Timeline: When Executive Orders Came First?

By Advocate.com Editors

Originally published on Advocate.com March 07 2014 6:00 AM ET

June 25, 1941
President Franklin D. Roosevelt signs Executive Order 8802 prohibiting racial discrimination in the national defense industry.

 

 

July 26, 1948
President Harry S. Truman signs Executive Order 9981 abolishing racial discrimination in the United States Armed Forces.



May 17, 1954
The SCOTUS decision in Brown v. Board of Education declares laws establishing separate public schools for black and white students unconstitutional.

March 6, 1961
President John F. Kennedy signs Executive Order 10925, requiring government contractors to “take affirmative action” to ensure that applicants and employees are treated equally without regard to their race, creed, color, or national origin.

July 2, 1964
The Civil Rights Act of 1964 outlawed major forms of discrimination against racial, ethnic, national and religious minorities, and women, in public accommodations and the workplace.

 

 

 

August 6, 1965
The Voting Rights Act of 1965 prohibits discrimination in voting.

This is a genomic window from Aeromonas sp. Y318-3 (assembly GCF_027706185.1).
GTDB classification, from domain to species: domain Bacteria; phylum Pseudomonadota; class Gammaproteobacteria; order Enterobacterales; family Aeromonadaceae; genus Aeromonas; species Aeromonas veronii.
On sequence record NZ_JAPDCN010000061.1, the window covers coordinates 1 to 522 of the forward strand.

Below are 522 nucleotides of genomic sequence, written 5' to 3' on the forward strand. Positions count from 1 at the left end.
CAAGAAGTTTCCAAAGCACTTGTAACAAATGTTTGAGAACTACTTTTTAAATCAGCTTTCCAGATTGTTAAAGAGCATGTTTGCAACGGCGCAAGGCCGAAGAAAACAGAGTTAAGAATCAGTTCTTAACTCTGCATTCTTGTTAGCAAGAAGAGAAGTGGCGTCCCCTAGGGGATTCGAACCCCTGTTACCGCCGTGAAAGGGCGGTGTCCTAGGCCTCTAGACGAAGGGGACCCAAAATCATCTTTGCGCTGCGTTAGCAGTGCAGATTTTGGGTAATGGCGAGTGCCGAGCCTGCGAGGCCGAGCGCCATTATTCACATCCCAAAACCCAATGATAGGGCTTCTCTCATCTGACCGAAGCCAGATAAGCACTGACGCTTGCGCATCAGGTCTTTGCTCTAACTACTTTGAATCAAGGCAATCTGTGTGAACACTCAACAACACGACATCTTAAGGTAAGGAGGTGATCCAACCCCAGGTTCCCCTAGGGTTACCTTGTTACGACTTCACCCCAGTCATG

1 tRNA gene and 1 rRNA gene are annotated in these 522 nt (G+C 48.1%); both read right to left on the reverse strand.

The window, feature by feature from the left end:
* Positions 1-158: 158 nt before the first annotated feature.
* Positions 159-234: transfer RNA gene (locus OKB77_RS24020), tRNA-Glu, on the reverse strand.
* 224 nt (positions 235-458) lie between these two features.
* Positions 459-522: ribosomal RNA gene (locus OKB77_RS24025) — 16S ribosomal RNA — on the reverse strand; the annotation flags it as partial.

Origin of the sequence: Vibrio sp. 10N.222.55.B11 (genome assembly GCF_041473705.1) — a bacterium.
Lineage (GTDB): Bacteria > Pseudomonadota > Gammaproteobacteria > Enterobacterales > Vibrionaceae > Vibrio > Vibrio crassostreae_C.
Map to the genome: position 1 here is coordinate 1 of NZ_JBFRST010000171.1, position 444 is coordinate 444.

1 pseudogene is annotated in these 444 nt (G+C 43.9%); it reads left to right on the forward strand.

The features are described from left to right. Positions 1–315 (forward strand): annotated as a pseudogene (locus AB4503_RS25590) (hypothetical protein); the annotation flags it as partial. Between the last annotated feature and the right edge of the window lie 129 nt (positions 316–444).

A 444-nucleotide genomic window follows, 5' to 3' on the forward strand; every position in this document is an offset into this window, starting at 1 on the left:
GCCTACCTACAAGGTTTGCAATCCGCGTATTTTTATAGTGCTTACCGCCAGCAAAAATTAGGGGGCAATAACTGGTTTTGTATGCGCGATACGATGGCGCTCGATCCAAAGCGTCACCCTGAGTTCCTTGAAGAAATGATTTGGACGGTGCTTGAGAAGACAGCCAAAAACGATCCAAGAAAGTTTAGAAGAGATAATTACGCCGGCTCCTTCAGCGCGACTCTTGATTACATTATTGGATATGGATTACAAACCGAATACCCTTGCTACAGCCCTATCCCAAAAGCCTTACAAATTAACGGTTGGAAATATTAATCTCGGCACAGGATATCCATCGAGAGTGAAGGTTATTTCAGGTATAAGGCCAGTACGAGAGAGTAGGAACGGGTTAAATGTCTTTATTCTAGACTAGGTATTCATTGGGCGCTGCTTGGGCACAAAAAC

September 24, 1965
President Lyndon B. Johnson signs Executive Order 11246 requiring all federal contractors to ensure fair employment practices regardless of race, color, religion, sex, or national origin.

June 12, 1967
The SCOTUS decision in Loving v. Virginia invalidates laws prohibiting interracial marriage.

October 28, 2009
President Barack Obama signs the Matthew Shepard and James Byrd, Jr. Hate Crimes Prevention Act, which extends federal hate-crime law to crimes motivated by gender, sexual orientation, gender identity, or disability.

September 20, 2011
The legislative repeal of “don’t ask, don’t tell,” which prohibits openly gay, lesbian, or bisexuals from serving in the United States Armed Forces, goes into effect.

June 26, 2013
The SCOTUS decision in United States v. Windsor declares that restricting U.S. federal interpretations of “marriage” and “spouse” to apply only to heterosexual unions is unconstitutional.